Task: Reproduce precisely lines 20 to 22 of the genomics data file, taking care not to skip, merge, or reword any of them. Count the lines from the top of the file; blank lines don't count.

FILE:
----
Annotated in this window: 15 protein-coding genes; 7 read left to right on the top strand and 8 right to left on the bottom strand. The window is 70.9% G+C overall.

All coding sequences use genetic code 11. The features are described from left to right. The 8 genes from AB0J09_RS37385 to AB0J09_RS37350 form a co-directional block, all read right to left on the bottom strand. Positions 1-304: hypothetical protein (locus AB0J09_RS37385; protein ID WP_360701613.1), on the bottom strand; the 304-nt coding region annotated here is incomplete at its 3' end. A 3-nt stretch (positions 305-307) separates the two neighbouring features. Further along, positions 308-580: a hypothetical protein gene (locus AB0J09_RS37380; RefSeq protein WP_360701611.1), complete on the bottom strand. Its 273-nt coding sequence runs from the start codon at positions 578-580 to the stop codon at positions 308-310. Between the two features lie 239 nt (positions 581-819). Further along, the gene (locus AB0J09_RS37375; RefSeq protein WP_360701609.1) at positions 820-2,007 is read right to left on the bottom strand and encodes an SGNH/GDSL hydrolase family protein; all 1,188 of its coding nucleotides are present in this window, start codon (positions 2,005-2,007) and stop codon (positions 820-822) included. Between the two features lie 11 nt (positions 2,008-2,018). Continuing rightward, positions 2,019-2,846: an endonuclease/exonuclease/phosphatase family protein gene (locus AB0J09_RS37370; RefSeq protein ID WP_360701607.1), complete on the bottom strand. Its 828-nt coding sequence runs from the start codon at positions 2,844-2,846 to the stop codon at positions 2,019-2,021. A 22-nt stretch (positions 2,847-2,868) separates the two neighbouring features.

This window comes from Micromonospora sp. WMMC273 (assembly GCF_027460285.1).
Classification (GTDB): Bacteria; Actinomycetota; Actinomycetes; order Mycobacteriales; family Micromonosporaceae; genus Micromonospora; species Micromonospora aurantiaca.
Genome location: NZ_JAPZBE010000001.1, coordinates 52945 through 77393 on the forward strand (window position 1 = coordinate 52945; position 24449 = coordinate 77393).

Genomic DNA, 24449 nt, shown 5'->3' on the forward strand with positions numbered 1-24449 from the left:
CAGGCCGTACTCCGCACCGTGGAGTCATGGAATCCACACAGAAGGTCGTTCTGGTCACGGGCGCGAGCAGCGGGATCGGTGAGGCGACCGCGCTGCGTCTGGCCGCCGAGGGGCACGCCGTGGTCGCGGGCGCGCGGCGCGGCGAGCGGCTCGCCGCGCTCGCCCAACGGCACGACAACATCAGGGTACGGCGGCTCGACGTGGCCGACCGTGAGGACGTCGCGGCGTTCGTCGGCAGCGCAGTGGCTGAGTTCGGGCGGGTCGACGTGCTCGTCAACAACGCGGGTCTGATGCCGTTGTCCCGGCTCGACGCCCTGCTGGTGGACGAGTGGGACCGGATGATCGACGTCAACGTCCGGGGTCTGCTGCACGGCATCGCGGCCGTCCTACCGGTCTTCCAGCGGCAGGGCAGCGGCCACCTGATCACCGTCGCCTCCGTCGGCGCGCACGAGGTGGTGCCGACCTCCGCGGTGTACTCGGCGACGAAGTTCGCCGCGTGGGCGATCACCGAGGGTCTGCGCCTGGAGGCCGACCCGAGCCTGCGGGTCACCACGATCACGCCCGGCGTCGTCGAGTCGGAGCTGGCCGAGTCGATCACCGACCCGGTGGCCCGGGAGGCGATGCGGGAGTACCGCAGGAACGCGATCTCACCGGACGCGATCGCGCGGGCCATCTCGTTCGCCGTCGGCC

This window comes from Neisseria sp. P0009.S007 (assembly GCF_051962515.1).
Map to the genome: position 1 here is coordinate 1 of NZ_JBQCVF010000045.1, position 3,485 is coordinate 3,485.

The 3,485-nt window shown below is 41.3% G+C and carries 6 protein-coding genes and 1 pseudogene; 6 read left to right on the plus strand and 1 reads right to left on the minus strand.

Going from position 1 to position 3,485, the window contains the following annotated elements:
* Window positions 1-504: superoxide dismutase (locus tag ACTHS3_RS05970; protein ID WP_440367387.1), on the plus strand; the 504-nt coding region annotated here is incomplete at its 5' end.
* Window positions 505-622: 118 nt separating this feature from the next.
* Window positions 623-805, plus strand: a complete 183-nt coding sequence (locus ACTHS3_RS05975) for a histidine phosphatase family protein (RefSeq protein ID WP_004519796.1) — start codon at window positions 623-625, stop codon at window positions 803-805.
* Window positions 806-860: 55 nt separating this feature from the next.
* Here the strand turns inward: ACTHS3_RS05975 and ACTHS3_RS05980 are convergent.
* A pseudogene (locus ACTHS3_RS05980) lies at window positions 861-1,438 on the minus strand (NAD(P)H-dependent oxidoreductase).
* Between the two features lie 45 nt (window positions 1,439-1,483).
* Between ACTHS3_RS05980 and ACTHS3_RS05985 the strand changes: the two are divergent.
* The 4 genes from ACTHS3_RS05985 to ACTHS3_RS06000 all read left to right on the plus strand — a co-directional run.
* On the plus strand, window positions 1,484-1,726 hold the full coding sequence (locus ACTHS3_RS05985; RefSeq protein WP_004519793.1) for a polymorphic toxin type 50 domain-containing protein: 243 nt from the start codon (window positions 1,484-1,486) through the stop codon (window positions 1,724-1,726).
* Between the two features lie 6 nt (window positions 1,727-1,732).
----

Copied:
* The 4 genes from ACTHS3_RS05985 to ACTHS3_RS06000 all read left to right on the plus strand — a co-directional run.
* On the plus strand, window positions 1,484-1,726 hold the full coding sequence (locus ACTHS3_RS05985; RefSeq protein WP_004519793.1) for a polymorphic toxin type 50 domain-containing protein: 243 nt from the start codon (window positions 1,484-1,486) through the stop codon (window positions 1,724-1,726).
* Between the two features lie 6 nt (window positions 1,727-1,732).